Arnold: time to ape Reagan

08 July 2009 |permalink | email article

California’s failure to pass a timely budget and reliance on IOUs – aside from the gap increasing to 26.3 billion from $24.3 billion within days – has hit another critical fiscal barrier. Fitch Ratings downgraded the state’s long-term bond rating to BBB from A-, the worst since between December 2003 and September 2004.

Questions now intensify about how serious Gov. Arnold Schwarzenegger really is about resolving the state’s cash deficits should the IOU’s band-aid gimmick extend past September. Democratic Assembly Speaker Karen Bass said his proposals are not likely to erase the state’s multi-billion shortfall through June.

Instead, the celebrity governor told The Los Angeles Times that to create transparency in the face of evidence that Californians don’t trust their government he’d like his office to be a “glass house” so visitors could see inside. How original!

The Terminator sees everything through the prism of show business, not politics, which may explain why his preposterous idea about televising or webcasting some of the talks with lawmakers on the state’s fiscal crisis is DOA.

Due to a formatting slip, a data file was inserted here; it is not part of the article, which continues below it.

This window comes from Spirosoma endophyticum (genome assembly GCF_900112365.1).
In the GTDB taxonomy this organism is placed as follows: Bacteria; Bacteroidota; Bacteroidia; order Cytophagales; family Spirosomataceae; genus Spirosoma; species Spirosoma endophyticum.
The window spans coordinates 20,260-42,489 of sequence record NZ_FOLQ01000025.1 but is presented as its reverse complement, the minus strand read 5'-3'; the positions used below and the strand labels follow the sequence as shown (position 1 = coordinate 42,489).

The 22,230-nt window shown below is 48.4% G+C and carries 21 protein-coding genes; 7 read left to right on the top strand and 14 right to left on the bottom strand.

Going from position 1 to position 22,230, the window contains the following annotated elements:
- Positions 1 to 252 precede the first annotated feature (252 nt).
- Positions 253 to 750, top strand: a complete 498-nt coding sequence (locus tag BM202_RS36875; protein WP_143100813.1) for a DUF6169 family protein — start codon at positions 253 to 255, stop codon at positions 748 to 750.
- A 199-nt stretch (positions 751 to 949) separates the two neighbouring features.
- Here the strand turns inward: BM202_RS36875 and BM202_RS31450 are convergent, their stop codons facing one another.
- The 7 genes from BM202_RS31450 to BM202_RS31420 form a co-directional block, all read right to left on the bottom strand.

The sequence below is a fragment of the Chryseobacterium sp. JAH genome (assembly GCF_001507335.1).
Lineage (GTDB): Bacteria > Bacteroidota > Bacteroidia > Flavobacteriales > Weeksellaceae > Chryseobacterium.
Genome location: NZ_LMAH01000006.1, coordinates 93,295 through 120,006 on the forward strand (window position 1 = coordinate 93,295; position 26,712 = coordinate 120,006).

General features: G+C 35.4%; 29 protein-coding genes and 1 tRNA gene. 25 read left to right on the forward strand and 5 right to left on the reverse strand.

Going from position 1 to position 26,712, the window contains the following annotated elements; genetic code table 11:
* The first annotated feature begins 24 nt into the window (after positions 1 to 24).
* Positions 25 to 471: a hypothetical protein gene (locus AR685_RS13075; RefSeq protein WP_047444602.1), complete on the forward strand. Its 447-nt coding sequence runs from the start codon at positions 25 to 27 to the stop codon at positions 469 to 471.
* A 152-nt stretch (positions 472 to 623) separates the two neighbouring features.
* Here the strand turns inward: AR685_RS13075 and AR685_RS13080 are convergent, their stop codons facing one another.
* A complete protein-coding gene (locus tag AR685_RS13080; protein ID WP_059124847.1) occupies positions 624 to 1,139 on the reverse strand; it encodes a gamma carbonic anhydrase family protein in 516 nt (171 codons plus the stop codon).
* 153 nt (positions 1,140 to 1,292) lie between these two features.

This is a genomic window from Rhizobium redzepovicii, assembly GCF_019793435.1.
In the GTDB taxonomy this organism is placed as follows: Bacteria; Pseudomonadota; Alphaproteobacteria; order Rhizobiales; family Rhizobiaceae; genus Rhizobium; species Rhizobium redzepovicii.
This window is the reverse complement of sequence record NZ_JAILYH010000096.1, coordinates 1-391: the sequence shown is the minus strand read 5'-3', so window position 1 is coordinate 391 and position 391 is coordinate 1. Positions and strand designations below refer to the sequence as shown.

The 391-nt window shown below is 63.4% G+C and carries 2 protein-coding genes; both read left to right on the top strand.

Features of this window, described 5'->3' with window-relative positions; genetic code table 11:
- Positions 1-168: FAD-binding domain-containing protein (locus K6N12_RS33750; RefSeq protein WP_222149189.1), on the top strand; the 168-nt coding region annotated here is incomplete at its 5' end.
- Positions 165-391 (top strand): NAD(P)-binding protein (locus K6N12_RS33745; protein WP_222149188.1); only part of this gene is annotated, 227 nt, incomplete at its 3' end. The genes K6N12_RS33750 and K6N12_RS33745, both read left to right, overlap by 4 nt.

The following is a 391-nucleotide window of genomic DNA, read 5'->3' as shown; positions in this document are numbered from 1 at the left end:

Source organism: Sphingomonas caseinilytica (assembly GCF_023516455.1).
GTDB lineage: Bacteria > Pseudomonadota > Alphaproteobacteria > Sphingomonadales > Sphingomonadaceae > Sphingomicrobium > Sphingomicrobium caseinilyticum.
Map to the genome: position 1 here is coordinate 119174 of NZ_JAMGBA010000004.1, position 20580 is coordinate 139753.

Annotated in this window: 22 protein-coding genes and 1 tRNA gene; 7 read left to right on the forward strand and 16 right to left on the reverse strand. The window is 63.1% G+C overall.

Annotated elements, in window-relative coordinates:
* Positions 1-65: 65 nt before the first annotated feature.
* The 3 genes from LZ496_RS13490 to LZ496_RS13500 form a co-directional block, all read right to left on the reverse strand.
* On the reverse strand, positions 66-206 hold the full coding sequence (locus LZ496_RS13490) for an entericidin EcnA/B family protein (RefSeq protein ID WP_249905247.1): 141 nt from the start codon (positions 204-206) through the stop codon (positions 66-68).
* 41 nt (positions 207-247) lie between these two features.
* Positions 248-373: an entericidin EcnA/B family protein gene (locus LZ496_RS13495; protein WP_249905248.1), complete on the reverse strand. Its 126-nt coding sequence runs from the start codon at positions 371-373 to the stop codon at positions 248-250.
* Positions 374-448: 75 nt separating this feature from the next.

Calbuzz, the influential new blog, explains why current state leaders are incapable of making a deal. The constitutional amendment requiring a two-thirds vote to pass a budget is why Sacramento is in near permanent political gridlock. “Power. Nobody’s got it.”

In an interview with Lou Cannon, Ronald Reagan’s biographer who covered him from the time he was governor to the White House, the veteran journalist recalled that in 1971 the Gipper and Democratic Speaker Bob Moretti negotiated “for 10 straight days “over a budget that eventually included the largest tax increase for any state in history at that time.

Cannon said that now there’s “an awful lot of posturing and not much negotiating…these guys are negotiating in the newspapers, the ones that are left anyway, and it doesn’t seem like a real negotiating.”

Schwarzenegger should begin acting like a governor, end his reality TV show fantasy and reprise the powerful Reagan-Moretti model to help salvage a tattered legacy.

Read ‘em and weep

If she were in the White House, Sarah Palin told ABC News, “the department of law” would protect her from baseless ethical allegations. Her problem is no such department exists.



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